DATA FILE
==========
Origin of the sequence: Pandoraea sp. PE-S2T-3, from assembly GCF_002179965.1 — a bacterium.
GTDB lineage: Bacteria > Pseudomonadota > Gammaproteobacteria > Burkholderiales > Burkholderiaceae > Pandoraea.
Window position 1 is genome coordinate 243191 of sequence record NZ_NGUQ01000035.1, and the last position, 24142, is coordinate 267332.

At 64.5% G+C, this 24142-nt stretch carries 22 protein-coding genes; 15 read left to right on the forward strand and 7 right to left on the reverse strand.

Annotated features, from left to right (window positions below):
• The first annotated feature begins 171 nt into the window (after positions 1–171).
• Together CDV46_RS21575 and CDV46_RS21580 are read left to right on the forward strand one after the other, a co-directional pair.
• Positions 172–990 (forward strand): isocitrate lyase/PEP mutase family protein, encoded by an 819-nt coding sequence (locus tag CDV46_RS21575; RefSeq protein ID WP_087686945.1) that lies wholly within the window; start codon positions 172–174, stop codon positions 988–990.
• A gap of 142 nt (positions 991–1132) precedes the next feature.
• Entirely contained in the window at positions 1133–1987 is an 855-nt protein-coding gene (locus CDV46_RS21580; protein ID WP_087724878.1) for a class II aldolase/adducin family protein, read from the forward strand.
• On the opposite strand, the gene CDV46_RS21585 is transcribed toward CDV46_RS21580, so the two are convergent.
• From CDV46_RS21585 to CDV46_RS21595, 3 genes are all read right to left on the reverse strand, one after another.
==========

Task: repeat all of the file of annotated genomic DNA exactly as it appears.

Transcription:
Origin of the sequence: Pandoraea sp. PE-S2T-3, from assembly GCF_002179965.1 — a bacterium.
GTDB lineage: Bacteria > Pseudomonadota > Gammaproteobacteria > Burkholderiales > Burkholderiaceae > Pandoraea.
Window position 1 is genome coordinate 243191 of sequence record NZ_NGUQ01000035.1, and the last position, 24142, is coordinate 267332.

At 64.5% G+C, this 24142-nt stretch carries 22 protein-coding genes; 15 read left to right on the forward strand and 7 right to left on the reverse strand.

Annotated features, from left to right (window positions below):
• The first annotated feature begins 171 nt into the window (after positions 1–171).
• Together CDV46_RS21575 and CDV46_RS21580 are read left to right on the forward strand one after the other, a co-directional pair.
• Positions 172–990 (forward strand): isocitrate lyase/PEP mutase family protein, encoded by an 819-nt coding sequence (locus tag CDV46_RS21575; RefSeq protein ID WP_087686945.1) that lies wholly within the window; start codon positions 172–174, stop codon positions 988–990.
• A gap of 142 nt (positions 991–1132) precedes the next feature.
• Entirely contained in the window at positions 1133–1987 is an 855-nt protein-coding gene (locus CDV46_RS21580; protein ID WP_087724878.1) for a class II aldolase/adducin family protein, read from the forward strand.
• On the opposite strand, the gene CDV46_RS21585 is transcribed toward CDV46_RS21580, so the two are convergent.
• From CDV46_RS21585 to CDV46_RS21595, 3 genes are all read right to left on the reverse strand, one after another.